However, unlike many quality midstream MLPs, which have been beaten down unfairly in Wall Street's mad dash out of anything related to oil and gas, Plains All American Pipeline and Plains GP sky-high yield's of around 20% are well deserved because of their dubious sustainability.
Let's take a closer look at Plains All American's latest earnings and full year results to see just why long-term income investors should stay far away from this troubled pipeline giant, even at these rock-bottom prices.
Weak results miss guidance
Adjusted earnings before interest, taxes, depreciation, and amortization
|$2.2 billion||$2.168 billion||(1.5%)|
Distributable cash flow (DCF)
|$1.565 billion||$1.475 billion||(1.2%)|
|Average units outstanding||367 million||394 million||7.4%|
|Distributions to investors||$2.61||$2.78||6.5%|
|Distribution coverage ratio (DCR)||1.11||0.88||(20.7%)|
Note that Plains GP Holdings' cash flow and dividend are derived purely from its ownership of its MLP's limited units and incentive distribution rights. Therefore, the safety of its own payout is solely based on Plains All American Pipelines' results.
Because of continued weakness in the natural gas liquids market, Plains All American missed its own guidance this quarter, returning a coverage ratio of 0.88 instead of the previously guided for but still unsustainable 0.94.
Management remains optimistic, however, that it will be able to sustain its current payout. This is due to $1.5 billion in capital projects scheduled to come online over the next two years, which will be funded mostly by the proceeds of its recent $1.6 billion preferred equity issuance.
Payout profile remains abysmal
For the full year, Plains All American Pipeline's misguided dedication to growing its payout in the face of falling cash flow and rising unit count resulted in a dangerous decline in its coverage ratio, which remains far below the minimum sustainable level of 1.0.
In addition, its recent announcement that it will cut its 2016's capital budget by as much as 30% and potentially have to sell assets in 2016 indicates that Plains All American is undergoing financial stress that contradicts management's sugar-coated optimism.
Limited growth runway, and limited access to profitable growth
Plains All American's only hope of maintaining its current distribution is to grow its cash flow.
Despite the recent issuance of $1.6 billion worth of 8% preferred perpetual convertible units,which management believes will provide sufficient capital until sometime in 2017, I believe that the MLP's ability to profitably grow could be greatly constrained should energy prices remain low for several years.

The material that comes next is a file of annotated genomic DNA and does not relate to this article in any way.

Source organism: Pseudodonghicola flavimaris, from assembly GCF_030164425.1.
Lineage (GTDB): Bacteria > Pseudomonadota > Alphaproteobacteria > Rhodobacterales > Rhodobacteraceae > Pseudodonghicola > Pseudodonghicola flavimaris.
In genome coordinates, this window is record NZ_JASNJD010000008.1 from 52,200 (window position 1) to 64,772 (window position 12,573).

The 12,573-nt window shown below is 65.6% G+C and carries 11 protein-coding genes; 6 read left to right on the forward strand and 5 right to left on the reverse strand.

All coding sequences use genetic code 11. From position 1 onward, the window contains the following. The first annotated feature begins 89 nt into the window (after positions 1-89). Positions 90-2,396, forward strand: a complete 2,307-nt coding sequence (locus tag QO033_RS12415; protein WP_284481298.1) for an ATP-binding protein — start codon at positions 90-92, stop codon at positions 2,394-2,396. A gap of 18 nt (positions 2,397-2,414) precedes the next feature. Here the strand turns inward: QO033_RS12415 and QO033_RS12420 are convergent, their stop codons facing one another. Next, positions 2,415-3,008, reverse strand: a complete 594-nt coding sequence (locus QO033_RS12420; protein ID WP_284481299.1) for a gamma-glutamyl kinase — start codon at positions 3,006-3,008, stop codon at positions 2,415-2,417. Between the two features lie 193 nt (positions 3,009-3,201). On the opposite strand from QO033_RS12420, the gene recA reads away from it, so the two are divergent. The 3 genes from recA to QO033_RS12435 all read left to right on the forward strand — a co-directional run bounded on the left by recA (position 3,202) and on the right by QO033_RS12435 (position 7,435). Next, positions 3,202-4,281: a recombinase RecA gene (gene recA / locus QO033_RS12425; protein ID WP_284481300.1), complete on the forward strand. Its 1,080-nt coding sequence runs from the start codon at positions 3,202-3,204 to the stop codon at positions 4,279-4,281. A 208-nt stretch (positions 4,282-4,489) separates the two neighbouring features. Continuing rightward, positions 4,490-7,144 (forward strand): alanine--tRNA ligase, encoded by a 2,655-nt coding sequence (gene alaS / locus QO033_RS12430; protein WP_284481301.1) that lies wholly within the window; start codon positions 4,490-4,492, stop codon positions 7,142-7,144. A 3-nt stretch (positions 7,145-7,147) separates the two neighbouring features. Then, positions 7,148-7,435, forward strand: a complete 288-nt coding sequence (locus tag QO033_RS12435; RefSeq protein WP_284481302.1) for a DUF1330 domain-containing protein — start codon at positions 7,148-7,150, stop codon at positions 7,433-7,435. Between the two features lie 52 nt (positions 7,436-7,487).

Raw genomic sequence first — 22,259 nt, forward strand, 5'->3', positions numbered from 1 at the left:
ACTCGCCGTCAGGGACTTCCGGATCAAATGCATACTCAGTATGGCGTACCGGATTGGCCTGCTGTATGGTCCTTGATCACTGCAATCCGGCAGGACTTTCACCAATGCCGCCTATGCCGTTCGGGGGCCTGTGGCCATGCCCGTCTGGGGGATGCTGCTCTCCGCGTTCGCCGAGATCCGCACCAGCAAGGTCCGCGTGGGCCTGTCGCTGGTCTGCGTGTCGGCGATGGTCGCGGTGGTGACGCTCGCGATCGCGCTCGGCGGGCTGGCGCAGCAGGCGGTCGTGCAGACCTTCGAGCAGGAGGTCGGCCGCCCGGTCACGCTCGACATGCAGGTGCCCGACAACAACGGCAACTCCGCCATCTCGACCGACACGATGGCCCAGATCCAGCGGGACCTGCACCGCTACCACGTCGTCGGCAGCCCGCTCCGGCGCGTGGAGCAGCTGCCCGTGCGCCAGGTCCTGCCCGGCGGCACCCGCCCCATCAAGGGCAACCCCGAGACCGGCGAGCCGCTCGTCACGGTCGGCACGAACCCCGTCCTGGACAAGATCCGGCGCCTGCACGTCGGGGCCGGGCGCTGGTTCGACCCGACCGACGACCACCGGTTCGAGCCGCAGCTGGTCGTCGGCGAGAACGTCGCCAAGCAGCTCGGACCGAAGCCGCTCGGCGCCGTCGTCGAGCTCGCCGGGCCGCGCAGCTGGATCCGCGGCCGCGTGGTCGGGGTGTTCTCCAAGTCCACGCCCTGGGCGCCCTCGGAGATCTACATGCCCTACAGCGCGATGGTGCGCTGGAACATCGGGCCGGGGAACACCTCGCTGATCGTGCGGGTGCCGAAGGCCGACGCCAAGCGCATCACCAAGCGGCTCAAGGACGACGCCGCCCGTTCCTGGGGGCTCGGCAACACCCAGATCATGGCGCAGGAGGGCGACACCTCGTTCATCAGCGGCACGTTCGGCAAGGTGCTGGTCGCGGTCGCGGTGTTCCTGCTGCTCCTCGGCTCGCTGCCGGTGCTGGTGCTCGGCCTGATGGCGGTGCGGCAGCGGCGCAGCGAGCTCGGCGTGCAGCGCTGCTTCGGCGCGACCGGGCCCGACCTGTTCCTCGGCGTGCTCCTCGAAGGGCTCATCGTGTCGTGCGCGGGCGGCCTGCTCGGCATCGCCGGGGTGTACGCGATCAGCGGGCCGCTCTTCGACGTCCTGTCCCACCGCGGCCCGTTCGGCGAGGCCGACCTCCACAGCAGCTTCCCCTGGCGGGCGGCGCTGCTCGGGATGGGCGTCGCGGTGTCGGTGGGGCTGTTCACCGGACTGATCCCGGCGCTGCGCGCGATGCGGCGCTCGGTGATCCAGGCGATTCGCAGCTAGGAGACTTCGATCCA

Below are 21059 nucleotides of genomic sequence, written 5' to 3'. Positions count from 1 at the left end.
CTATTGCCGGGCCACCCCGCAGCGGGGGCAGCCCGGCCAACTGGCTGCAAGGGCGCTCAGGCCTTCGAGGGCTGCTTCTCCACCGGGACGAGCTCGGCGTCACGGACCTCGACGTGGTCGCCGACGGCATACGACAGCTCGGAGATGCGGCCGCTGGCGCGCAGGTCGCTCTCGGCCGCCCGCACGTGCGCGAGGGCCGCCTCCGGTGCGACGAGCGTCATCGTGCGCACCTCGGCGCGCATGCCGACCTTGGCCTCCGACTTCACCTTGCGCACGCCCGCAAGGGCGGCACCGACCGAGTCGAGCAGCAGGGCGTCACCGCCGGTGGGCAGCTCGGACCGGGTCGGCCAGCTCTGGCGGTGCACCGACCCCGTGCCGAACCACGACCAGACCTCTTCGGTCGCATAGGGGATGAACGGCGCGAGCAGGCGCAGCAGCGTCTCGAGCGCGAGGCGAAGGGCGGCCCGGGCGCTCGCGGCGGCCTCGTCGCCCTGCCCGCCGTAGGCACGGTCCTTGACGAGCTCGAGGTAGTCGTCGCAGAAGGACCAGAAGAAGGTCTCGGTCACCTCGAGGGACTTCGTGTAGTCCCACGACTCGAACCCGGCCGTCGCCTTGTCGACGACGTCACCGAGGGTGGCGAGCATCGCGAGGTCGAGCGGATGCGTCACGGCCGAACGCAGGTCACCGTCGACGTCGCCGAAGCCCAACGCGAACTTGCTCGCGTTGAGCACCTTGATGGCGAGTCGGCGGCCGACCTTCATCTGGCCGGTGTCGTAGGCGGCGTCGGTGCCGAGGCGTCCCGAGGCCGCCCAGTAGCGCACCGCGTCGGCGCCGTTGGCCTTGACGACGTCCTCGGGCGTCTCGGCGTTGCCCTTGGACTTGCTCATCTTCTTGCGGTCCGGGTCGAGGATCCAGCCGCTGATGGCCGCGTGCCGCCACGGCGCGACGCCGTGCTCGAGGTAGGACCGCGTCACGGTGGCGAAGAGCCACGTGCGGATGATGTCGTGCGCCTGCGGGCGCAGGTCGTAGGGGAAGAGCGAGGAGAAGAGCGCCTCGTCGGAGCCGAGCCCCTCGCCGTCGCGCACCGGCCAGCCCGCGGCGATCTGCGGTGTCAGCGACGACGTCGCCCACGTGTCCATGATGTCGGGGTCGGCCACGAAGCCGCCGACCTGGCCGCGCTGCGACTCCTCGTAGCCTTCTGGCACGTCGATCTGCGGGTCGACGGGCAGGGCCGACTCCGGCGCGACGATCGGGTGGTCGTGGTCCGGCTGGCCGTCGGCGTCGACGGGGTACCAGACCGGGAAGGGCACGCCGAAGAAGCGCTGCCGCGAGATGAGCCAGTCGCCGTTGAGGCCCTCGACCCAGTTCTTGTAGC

|Metric||Plains All American Pipeline|
|2016 projected debt/adjusted EBITDA||4.6|
|Cost of debt||3.8%|
|Weighted average cost of capital (WACC)||6.54%|
|Return on invested capital (ROIC)||
Plains All American's total debt of $11.1 billion means that its balance sheet is highly leveraged, which likely means that future debt costs will rise. In addition, management's target debt-to-adjusted EBITDA target of 3.5-4.0 means that it will have to rely on more equity capital raises to grow in the future, at least until its leverage ratio declines to the target range.
The problem is that, as its latest preferred equity issuance shows, Wall Street isn't willing to give Plains All American access to equity growth capital except for cheap. Meanwhile, the energy crash has resulted in a decline in the MLP's return on invested capital. For example, in Q3 it was just 6.66%.
With its costs of capital rising, Plains All American potentially faces the prospect of being forced to fund lower return projects in hopes of covering its distribution, or cut it to better match the realities of today's energy markets.
Plains All American's sky-high yield of almost 20% shows that wall Street thinks a payout cut is the more likely outcome. With the MLP facing the prospect of low energy prices continuing into 2017, I don't have much hope in the long-term sustainability of the current distribution to survive the current oil crash.
Given Plains All Americans': rising cost of capital, large debt load, limited profitable growth outlook, and continuing troubles covering its existing distribution, I think its clear that investors should look elsewhere for sustainably income growth and yield.
Nothing less than a sharp and sustained energy price recovery in 2016 is likely to allow Plains All American Pipeline to preserve its current payout. That is a highly speculative bet, one that only the most high-risk investors should consider making.
Adam Galas has no position in any stocks mentioned. The Motley Fool has no position in any of the stocks mentioned. Try any of our Foolish newsletter services free for 30 days. We Fools may not all hold the same opinions, but we all believe that considering a diverse range of insights makes us better investors. The Motley Fool has a disclosure policy.